CFPB: Lenders May Be the Answer to Funding HECM Counseling

While there is concern among the reverse mortgage industry about what the regulators may do in their oversight of the business, it may have found an ally in a surprising place: The Consumer Financial Protection Bureau.

In the CFPB’s recent report on reverse mortgages, it stresses what stakeholders have been saying for some time, namely the need for ongoing funding of required counseling. Now, it agrees, maybe lenders should be involved.

Last year, $88 million in housing counseling funding was wiped out of the Department of Housing and Urban Development budget, and was later restored at $45 million, a lower level than requested—or needed.


To provide a consistent supply of funding the CFPB now suggests that lenders pay into a pool that all counseling agencies could access.

“One possible funding mechanism worth considering is a lender-funded pool,” the agency wrote in its report to Congress. “Lenders could contribute funds to a central pool, which would then be disbursed to counseling agencies according to need or client volume,” the CFPB writes. “The pool could be administered either by HUD or by a neutral third party.”

Industry participants agree the solution could help solve the ongoing funding problem, which only seems to be getting more difficult year after year.

HUD-approved counseling agencies are limited today in how they can be funded, under the Housing and Economic Recovery Act of 2008, which states lenders can’t contribute to Home Equity Conversion Mortgage (HECM) counseling directly or indirectly.

With the ongoing fight to fund the counseling mandate, the CFPB’s suggestion is a welcome one.

“The CFPB addressing the issue opens the door for further discussion of it,” says Peter Bell, president of the National Reverse Mortgage Lenders Association.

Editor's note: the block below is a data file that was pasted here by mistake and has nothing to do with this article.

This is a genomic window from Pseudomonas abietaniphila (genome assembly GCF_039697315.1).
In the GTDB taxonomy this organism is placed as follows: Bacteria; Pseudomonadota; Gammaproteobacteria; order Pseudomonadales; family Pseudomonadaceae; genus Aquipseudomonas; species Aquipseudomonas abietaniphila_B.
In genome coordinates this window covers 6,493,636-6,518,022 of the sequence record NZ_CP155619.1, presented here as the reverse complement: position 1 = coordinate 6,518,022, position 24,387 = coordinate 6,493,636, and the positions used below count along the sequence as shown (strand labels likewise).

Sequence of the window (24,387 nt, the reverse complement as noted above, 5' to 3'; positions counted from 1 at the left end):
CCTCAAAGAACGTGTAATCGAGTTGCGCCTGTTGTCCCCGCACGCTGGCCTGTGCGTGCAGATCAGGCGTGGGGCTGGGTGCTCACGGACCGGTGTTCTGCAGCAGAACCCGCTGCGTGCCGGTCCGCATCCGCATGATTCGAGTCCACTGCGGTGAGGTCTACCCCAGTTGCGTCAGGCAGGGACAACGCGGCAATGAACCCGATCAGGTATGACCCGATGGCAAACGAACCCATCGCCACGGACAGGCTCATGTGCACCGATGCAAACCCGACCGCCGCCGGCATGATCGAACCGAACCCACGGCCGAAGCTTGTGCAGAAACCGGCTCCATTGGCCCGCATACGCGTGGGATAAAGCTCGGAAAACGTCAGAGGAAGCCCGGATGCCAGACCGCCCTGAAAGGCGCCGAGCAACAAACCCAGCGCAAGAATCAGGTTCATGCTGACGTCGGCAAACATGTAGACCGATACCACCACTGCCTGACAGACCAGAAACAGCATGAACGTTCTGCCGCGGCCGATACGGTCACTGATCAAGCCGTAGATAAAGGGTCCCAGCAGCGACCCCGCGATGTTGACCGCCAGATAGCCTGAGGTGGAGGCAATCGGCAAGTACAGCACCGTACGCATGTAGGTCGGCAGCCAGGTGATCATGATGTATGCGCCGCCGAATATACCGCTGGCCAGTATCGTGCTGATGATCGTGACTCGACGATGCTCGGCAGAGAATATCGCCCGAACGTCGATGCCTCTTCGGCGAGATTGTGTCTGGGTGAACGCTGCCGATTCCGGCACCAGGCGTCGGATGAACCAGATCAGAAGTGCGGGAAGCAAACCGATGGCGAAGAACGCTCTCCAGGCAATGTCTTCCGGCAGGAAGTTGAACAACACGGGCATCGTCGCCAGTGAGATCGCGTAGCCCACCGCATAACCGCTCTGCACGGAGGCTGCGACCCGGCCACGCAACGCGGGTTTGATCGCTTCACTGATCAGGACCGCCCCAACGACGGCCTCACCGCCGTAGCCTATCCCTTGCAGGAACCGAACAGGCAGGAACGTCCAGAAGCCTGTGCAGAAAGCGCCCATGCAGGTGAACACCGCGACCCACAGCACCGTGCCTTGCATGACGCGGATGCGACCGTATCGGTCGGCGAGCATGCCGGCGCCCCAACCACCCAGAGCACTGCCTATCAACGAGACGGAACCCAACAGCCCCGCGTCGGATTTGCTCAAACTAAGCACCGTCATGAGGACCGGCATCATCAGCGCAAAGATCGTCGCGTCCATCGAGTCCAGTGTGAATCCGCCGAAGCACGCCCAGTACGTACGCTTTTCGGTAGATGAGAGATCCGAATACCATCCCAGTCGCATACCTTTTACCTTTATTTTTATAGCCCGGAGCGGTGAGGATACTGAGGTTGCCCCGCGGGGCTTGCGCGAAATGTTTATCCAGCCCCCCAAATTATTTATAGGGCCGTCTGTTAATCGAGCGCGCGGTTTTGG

Whether the agency’s suggestion will actually be put into practice is unclear.

“We look forward to hearing from Congress about the report and the suggestions we offer in the report, including how to fund counseling about reverse mortgages,” a CFPB spokeswoman told RMD.

The Time Has Come

The topic of reverse mortgage counseling funding is a sensitive one, with many protections built in to prevent any conflict of interest between lenders, counseling agencies and borrowers. But lenders and counseling agencies seem to agree that now is the time to come up with some new solutions about the way counseling is funded.

“Given the difficult environment for government funding of HECM counseling and increased regulatory scrutiny, I think the pooled funding is an idea whose time has come,” says Daniel Fenton, housing director for Money Management International.

“The concept does effectively remove the conflict of interest by decoupling compensation for counseling to the number of loans closed, but the usefulness of the concept goes far beyond this.”

Counseling agencies, which are non-profits that allocate resources, typically based on the grant funding that is administered each year from HUD, agree that some form of lender-pooled funds, under the right protections, would be a welcome change.

Before HERA, lenders were allowed to contribute to counseling agencies. However, with the language specifically prohibiting any reverse mortgage lender or related party from funding reverse mortgage counseling, the interpretation today is that even a blind pool would be prohibited.

Since then, the funding for counseling has gone through Congressional appropriations each year, with funding lacking consistency year over year and lobbyists continually going to Capitol Hill for funding requests.

“Everybody is on the same page on the importance of counseling,” says Gregg Smith, President of One Reverse Mortgage. “It’s more about making sure that the cost is not a determining factor in a senior moving forward with counseling. This dialogue is starting to gain some traction and we’re hoping this is a positive sign.”

Conflict Resolution

In order to eliminate any conflict of interest, the involvement of a third party would be essential, says Setina Briggs, housing director for GreenPath Debt Solutions.

“I would propose that lenders make annual year-end financial contributions to HUD based on HECM loans closed in support of the counseling program and that HUD add those funds to make the awards as they typically do,” she says.

While an escrow-style system to cover the costs of both sessions that result in a closed loan and those that don’t would be ideal, says Jeremy Shadrick, founder of QuickCert, an agency that is funded through donations rather than government grants, the pooled funding would be a next-best alternative.

“I agree with the idea of having some way to have blind donations from the lenders that indirectly fund the counseling sessions. It would need to be handled by HUD as a third-party government agency dispersing the funds like they do the grants now, and the lenders and brokers would need to contribute based on the volume they close each month,” he says.